One example of this team songwriting style is Time Of The Assassins.JD wrote the lyric. I put it to a minor progression in D. Assassins ChartGary Hobish liked the progression and altered it for the solo and choruses. Marc gave it a reggae/ska feel for the entire first third before launching into the fast section of the song. Gary Nervo wrote the counterpoint and added the chord extensions. Gary Hobish did the vocal arrangement, and we wrote the parts we played.

No matter what the credits on the singles say, most of our successful songs were crafted this way, starting with Do Ya Blame Me and culminating in Boys Night Out, The Jars great failed masterpiece.

Boys Night Out was one of the most difficult lyric I've ever written. It took about three months to get right and all the while the progression kept changing. What we were trying to do was create a post-punk California Girls. By and large I think we succeeded, so it was a heartbreak when the song failed to gain corporate release of any kind. It is far and away the best track The Jars ever produced and the credit for that goes to Gary Hobish.

Boys Night Out has a dark side as well. After spending six months in the studio crafting an ep, which included Turn Out The Light, a cover of Silver Apples' You And I, and our versions of both sides of the Dave Allen and the Arrows single recording of the soundtrack to Mike Curb's Teenage Rebellion, we embarked upon a quest to become the next big thing. We were much encouraged by all involved. Ritchie Corsello passed the demo around his circle of producer friends. I've heard that Rick Springfield heard it and rejected it. Berserkeley Records did consider releasing Boys Night Out and Turn Out The Light as a single in Australia, though nothing came of it. The ep was eventually placed with Bart Valerio's Mutiny Shadow International label, home to The Mutants and SVT. Dark forces fell once again: MSI Records went bust after just a handful of releases.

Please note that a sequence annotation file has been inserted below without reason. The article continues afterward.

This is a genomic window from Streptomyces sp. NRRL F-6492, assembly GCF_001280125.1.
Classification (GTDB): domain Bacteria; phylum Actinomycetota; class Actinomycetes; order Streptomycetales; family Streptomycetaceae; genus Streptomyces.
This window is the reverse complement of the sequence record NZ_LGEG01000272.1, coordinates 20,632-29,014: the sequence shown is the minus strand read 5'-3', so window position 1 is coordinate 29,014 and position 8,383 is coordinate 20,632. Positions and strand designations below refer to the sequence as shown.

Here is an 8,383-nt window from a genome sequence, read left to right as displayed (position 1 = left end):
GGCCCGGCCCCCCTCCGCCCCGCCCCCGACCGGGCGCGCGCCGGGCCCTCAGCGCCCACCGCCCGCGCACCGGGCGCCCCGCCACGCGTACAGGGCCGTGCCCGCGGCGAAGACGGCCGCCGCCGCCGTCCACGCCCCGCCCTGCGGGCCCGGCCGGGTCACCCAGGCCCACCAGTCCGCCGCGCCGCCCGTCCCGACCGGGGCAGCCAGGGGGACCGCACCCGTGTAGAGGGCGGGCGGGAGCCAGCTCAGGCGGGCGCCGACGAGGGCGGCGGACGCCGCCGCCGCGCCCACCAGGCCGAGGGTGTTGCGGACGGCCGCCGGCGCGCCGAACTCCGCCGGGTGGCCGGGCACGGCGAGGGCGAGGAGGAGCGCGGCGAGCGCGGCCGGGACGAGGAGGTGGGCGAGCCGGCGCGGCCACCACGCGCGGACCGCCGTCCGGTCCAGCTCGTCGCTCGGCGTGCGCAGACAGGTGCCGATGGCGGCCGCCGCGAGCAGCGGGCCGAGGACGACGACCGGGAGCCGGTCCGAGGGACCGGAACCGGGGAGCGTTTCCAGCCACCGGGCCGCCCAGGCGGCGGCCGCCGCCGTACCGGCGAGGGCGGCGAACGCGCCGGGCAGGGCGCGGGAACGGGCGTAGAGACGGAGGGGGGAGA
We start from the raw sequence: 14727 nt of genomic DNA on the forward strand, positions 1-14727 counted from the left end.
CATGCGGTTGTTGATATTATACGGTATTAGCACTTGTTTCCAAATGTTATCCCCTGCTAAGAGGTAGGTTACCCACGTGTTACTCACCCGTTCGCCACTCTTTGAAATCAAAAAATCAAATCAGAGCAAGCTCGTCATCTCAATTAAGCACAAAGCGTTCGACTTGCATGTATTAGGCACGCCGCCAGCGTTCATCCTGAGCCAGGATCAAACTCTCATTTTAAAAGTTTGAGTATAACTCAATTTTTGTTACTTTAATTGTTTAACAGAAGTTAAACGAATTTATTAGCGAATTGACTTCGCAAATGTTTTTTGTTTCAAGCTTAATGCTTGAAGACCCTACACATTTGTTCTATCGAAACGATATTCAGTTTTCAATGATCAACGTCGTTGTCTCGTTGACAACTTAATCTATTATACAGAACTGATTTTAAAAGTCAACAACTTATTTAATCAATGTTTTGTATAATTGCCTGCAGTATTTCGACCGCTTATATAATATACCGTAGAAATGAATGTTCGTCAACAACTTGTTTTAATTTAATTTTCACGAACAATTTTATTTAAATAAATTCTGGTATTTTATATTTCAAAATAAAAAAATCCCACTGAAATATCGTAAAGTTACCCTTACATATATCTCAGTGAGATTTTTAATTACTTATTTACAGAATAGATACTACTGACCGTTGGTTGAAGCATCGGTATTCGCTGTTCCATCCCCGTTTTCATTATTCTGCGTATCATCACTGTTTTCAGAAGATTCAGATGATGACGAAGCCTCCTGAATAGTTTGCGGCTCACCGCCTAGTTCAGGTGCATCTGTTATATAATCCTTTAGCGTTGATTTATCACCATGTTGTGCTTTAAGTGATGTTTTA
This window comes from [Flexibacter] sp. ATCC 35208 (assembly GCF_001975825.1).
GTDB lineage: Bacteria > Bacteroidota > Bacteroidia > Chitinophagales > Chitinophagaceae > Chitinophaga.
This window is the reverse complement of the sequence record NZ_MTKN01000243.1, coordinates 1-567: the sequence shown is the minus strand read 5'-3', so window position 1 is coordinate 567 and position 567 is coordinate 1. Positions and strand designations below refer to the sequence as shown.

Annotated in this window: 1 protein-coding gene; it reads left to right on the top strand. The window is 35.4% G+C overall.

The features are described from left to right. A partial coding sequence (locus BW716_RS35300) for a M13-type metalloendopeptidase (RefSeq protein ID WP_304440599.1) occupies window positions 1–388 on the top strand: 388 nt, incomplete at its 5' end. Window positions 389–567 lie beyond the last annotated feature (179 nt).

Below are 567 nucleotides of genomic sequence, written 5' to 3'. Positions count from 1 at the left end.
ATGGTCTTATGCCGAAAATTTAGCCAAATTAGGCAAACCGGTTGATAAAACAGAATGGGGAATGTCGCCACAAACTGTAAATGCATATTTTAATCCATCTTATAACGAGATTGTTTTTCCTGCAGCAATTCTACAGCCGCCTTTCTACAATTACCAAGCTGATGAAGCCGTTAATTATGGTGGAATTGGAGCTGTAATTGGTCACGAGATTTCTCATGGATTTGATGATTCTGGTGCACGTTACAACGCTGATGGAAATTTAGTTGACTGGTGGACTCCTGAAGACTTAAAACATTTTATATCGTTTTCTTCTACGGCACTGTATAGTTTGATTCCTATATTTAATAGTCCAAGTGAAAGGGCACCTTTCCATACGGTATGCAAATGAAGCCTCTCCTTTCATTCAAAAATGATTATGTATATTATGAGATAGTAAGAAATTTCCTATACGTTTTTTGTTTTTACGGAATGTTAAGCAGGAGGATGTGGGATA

Jars EpitaphThe epitaph to the left appeared in the December 1982 issue of Trouser Press Magazine. It amazes me how one little paragraph got so much wrong. I was writing country and western songs, but we were not about to ink a contract with Fantasy Records, and if living on Rose Street in Berkeley is hiding call me guilty. What is not said is that I got very sick in the fall of 1982.

By the summer of 1983 I was well enough to think about resuming a musical career. By that time I was employed by the Postal Service and pulling down government benefits. Marc and Gary Nervo were gigging as the Art Faggots, and Gary Hobish was a producer on staff at Fantasy Records. By all appearances The Jars were done, though I tried to resurrect them in 1984 when offered a national tour. It wasn't to be.

The Jars live at The Fab Mab, June 1981